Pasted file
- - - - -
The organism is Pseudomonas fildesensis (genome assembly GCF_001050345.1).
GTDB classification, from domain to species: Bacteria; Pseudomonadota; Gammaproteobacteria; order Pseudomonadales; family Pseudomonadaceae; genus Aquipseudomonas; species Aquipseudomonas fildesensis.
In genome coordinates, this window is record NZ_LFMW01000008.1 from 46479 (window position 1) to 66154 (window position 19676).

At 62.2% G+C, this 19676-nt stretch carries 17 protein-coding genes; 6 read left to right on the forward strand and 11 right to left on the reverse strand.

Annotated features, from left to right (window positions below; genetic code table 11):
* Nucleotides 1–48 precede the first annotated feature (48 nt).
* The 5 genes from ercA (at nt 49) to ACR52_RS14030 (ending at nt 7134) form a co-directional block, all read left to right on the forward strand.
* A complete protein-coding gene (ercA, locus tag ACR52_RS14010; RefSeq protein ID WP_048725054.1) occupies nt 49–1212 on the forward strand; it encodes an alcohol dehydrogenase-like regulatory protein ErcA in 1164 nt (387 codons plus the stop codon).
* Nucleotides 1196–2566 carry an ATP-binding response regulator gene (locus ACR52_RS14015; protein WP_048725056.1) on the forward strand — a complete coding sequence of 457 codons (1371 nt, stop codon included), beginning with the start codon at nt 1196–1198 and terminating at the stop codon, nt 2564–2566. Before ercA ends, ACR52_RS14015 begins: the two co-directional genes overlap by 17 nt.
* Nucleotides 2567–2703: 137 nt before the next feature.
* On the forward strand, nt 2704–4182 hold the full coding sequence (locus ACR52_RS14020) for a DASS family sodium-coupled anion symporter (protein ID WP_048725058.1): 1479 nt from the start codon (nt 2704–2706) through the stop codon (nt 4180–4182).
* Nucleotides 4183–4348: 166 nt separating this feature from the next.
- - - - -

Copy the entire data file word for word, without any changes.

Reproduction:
The organism is Pseudomonas fildesensis (genome assembly GCF_001050345.1).
GTDB classification, from domain to species: Bacteria; Pseudomonadota; Gammaproteobacteria; order Pseudomonadales; family Pseudomonadaceae; genus Aquipseudomonas; species Aquipseudomonas fildesensis.
In genome coordinates, this window is record NZ_LFMW01000008.1 from 46479 (window position 1) to 66154 (window position 19676).

At 62.2% G+C, this 19676-nt stretch carries 17 protein-coding genes; 6 read left to right on the forward strand and 11 right to left on the reverse strand.

Annotated features, from left to right (window positions below; genetic code table 11):
* Nucleotides 1–48 precede the first annotated feature (48 nt).
* The 5 genes from ercA (at nt 49) to ACR52_RS14030 (ending at nt 7134) form a co-directional block, all read left to right on the forward strand.
* A complete protein-coding gene (ercA, locus tag ACR52_RS14010; RefSeq protein ID WP_048725054.1) occupies nt 49–1212 on the forward strand; it encodes an alcohol dehydrogenase-like regulatory protein ErcA in 1164 nt (387 codons plus the stop codon).
* Nucleotides 1196–2566 carry an ATP-binding response regulator gene (locus ACR52_RS14015; protein WP_048725056.1) on the forward strand — a complete coding sequence of 457 codons (1371 nt, stop codon included), beginning with the start codon at nt 1196–1198 and terminating at the stop codon, nt 2564–2566. Before ercA ends, ACR52_RS14015 begins: the two co-directional genes overlap by 17 nt.
* Nucleotides 2567–2703: 137 nt before the next feature.
* On the forward strand, nt 2704–4182 hold the full coding sequence (locus ACR52_RS14020) for a DASS family sodium-coupled anion symporter (protein ID WP_048725058.1): 1479 nt from the start codon (nt 2704–2706) through the stop codon (nt 4180–4182).
* Nucleotides 4183–4348: 166 nt separating this feature from the next.